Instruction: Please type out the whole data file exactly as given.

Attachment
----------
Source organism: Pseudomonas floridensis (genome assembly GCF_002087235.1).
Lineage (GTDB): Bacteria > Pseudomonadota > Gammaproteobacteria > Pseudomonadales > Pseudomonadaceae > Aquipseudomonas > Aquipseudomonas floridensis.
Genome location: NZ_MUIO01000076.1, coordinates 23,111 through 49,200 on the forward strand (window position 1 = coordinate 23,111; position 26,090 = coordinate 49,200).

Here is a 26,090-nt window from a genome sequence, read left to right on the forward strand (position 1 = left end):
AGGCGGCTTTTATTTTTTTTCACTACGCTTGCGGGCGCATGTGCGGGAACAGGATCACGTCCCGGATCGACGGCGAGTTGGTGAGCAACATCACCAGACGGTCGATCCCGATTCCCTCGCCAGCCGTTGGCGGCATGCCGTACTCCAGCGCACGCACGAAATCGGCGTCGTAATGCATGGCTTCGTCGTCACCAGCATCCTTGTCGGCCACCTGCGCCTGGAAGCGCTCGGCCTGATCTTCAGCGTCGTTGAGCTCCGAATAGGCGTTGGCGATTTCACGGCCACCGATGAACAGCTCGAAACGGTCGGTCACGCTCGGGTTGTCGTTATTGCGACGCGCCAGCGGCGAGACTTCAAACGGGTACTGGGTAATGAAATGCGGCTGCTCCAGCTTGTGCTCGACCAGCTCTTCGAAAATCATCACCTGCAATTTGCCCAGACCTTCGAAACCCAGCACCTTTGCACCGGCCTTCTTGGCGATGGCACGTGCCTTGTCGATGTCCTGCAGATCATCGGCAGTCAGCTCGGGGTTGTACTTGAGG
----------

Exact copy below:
Source organism: Pseudomonas floridensis (genome assembly GCF_002087235.1).
Lineage (GTDB): Bacteria > Pseudomonadota > Gammaproteobacteria > Pseudomonadales > Pseudomonadaceae > Aquipseudomonas > Aquipseudomonas floridensis.
Genome location: NZ_MUIO01000076.1, coordinates 23,111 through 49,200 on the forward strand (window position 1 = coordinate 23,111; position 26,090 = coordinate 49,200).

Here is a 26,090-nt window from a genome sequence, read left to right on the forward strand (position 1 = left end):
AGGCGGCTTTTATTTTTTTTCACTACGCTTGCGGGCGCATGTGCGGGAACAGGATCACGTCCCGGATCGACGGCGAGTTGGTGAGCAACATCACCAGACGGTCGATCCCGATTCCCTCGCCAGCCGTTGGCGGCATGCCGTACTCCAGCGCACGCACGAAATCGGCGTCGTAATGCATGGCTTCGTCGTCACCAGCATCCTTGTCGGCCACCTGCGCCTGGAAGCGCTCGGCCTGATCTTCAGCGTCGTTGAGCTCCGAATAGGCGTTGGCGATTTCACGGCCACCGATGAACAGCTCGAAACGGTCGGTCACGCTCGGGTTGTCGTTATTGCGACGCGCCAGCGGCGAGACTTCAAACGGGTACTGGGTAATGAAATGCGGCTGCTCCAGCTTGTGCTCGACCAGCTCTTCGAAAATCATCACCTGCAATTTGCCCAGACCTTCGAAACCCAGCACCTTTGCACCGGCCTTCTTGGCGATGGCACGTGCCTTGTCGATGTCCTGCAGATCATCGGCAGTCAGCTCGGGGTTGTACTTGAGG